Your gallery should be marketing your work specifically in addition to promotions for shows in which your work is included, or for the gallery itself. A good gallery relationship should not only include space on the wall but also an increased knowledge of your work in the marketplace. If your gallery has a poor website, a small following on social media, a weak mailing list, or rarely mentions your work publicly then it may be time to rethink the relationship. The gallery should be sharing your work with their audience, and you should tell your followers about your relationship with them.

Sales

Your gallery should be selling your work. And they should aid you in holding the line on your prices. A quality gallerist will help their artists find a price point for their work that validates the effort and materials involved but also reflects the realities of the marketplace. Again, a good gallerist should have the experience necessary to this task. They should be able to help artists set a reasonable price for their work and maintain it. As an artist, you too should be aware of the marketplace for work like yours in your area and be honest about its salability.

Collectors

Your gallery should connect your work with collectors of all varieties, not only frequent collectors (who are few and far between at the regional level), but also with first time art buyers and other customers who are seeking simply to buy work for their home or office. A few top tier regional galleries will be able to place work in permanent collections within corporate or institutional settings, but these opportunities are rare and the competition is fierce.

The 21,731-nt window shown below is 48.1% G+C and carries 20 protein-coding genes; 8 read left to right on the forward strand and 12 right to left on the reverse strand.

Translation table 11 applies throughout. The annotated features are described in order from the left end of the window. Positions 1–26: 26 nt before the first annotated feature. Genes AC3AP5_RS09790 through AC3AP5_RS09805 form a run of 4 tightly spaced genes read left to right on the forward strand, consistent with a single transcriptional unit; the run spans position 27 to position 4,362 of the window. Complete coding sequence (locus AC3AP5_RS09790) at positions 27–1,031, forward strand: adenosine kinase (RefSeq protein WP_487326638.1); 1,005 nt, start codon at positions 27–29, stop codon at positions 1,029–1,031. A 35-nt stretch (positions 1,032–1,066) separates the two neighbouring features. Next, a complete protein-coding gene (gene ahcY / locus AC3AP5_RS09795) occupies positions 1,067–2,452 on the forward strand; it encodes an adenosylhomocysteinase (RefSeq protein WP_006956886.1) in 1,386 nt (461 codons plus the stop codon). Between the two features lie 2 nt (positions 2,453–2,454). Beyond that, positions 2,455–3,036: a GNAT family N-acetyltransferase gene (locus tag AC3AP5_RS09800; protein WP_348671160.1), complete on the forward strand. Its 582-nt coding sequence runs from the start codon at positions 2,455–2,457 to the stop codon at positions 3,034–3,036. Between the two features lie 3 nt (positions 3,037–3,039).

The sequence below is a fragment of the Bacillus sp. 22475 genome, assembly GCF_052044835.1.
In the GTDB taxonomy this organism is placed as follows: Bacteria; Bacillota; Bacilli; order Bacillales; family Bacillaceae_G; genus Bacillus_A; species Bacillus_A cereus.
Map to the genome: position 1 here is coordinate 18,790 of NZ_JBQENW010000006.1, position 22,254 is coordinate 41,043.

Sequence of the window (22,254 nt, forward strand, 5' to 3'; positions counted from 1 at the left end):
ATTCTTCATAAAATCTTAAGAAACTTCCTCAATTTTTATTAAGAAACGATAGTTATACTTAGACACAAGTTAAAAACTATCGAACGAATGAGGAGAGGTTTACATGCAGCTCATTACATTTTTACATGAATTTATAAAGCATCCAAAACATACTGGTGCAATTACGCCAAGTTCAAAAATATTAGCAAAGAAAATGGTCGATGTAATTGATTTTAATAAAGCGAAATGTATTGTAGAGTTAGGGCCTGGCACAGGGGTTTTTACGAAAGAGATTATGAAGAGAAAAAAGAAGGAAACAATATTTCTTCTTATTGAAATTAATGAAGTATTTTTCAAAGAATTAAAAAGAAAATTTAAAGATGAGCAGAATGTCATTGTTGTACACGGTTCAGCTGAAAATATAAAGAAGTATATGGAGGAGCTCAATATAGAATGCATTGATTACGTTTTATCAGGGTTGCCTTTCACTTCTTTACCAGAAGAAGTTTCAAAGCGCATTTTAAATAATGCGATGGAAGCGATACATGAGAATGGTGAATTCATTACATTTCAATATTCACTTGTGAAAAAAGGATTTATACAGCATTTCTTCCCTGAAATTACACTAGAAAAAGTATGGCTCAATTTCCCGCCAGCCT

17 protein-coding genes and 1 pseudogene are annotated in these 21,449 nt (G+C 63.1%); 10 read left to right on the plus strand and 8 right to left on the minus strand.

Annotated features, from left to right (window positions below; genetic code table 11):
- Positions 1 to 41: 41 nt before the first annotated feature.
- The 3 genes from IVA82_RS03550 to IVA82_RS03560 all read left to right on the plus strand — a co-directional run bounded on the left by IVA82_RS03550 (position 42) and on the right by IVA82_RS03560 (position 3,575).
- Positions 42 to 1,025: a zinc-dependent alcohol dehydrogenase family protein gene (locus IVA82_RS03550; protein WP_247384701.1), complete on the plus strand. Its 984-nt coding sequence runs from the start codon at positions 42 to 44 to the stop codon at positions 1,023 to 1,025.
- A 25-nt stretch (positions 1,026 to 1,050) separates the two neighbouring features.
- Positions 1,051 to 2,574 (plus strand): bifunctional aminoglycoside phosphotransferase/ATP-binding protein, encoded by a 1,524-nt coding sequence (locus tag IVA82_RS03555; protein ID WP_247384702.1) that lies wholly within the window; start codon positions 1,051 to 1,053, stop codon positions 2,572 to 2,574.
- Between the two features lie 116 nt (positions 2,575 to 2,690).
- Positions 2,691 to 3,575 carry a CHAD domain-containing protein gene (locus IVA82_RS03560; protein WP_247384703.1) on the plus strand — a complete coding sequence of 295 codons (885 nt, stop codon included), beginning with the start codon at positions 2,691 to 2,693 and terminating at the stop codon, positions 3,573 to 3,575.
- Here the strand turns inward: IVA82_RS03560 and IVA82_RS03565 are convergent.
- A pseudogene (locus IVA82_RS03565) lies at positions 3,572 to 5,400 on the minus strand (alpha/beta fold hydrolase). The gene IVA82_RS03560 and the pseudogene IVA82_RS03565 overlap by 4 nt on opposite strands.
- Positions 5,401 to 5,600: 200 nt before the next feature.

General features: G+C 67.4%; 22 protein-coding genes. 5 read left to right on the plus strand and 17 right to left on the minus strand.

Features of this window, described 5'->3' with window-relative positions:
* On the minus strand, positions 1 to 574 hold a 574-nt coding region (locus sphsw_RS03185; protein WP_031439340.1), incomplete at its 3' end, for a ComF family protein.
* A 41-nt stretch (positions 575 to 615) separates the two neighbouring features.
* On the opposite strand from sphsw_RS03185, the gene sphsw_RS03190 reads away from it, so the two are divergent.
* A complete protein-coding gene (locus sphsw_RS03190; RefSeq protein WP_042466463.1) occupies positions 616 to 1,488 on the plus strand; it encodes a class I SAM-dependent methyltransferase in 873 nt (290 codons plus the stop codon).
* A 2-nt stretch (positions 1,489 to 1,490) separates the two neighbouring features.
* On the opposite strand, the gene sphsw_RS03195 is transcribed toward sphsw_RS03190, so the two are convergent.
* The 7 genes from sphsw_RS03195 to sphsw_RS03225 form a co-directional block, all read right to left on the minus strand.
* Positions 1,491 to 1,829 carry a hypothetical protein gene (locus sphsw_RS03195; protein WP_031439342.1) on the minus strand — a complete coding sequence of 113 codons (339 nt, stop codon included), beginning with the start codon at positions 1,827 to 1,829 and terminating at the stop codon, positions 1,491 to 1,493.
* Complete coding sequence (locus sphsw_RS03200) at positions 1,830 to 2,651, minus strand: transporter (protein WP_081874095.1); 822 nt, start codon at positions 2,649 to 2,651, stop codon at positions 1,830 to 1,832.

Networking

Your gallery should provide opportunities for you to meet their audience at events as well as through studio visits or other means. There should also be opportunities to connect with your fellow artists and members of your local art community. A professional gallery should be connected to the key individuals in the arts nearby, as well as have a broad array of fans and followers who regularly attend their openings, programs, and other events.

In addition to these topics, there are probably too many other considerations to mention in this short post, but there are a few key issues to consider. The first is that there are no strict qualifications for owning and operating a commercial art gallery and the talent pool in smaller commercial galleries is quite variable. If a gallerist has no educational background in the visual arts, few connections within the art community, or seems to own a gallery mostly for their own enjoyment, a question might be raised about their suitability to handle your work professionally and effectively.

Another issue is that often, smaller galleries focus on a few key artists at the expense of their broader stable. If your work is never on view and it’s hard to get your gallerist’s attention, you should examine the real value of the relationship honestly. It is also important to remember that you must always be assessing the quality of your gallery, their services, and their effectiveness. If things aren’t going well, you should have a conversation with your gallery professional. Communication is key to developing healthy and mutually beneficial relationships.

With all of the above considerations in mind, it is also important to remember that the pressures on small local and regional commercial galleries have never been greater. Between skyrocketing rents, and the many costs involved in operating a brick and mortar business of any kind, the profit margins can be razor thin or non-existent. Considering your gallery’s position will help you to put yourself in their shoes.

Ultimately, no small gallery can completely shape the market for an artist’s work and it is extremely important that artists take responsibility for their own professionalism and maintain their own art business vigilantly. Doing this will give you the wherewithal to thrive in the market even in spite of the sometimes precarious position of small local and regional galleries.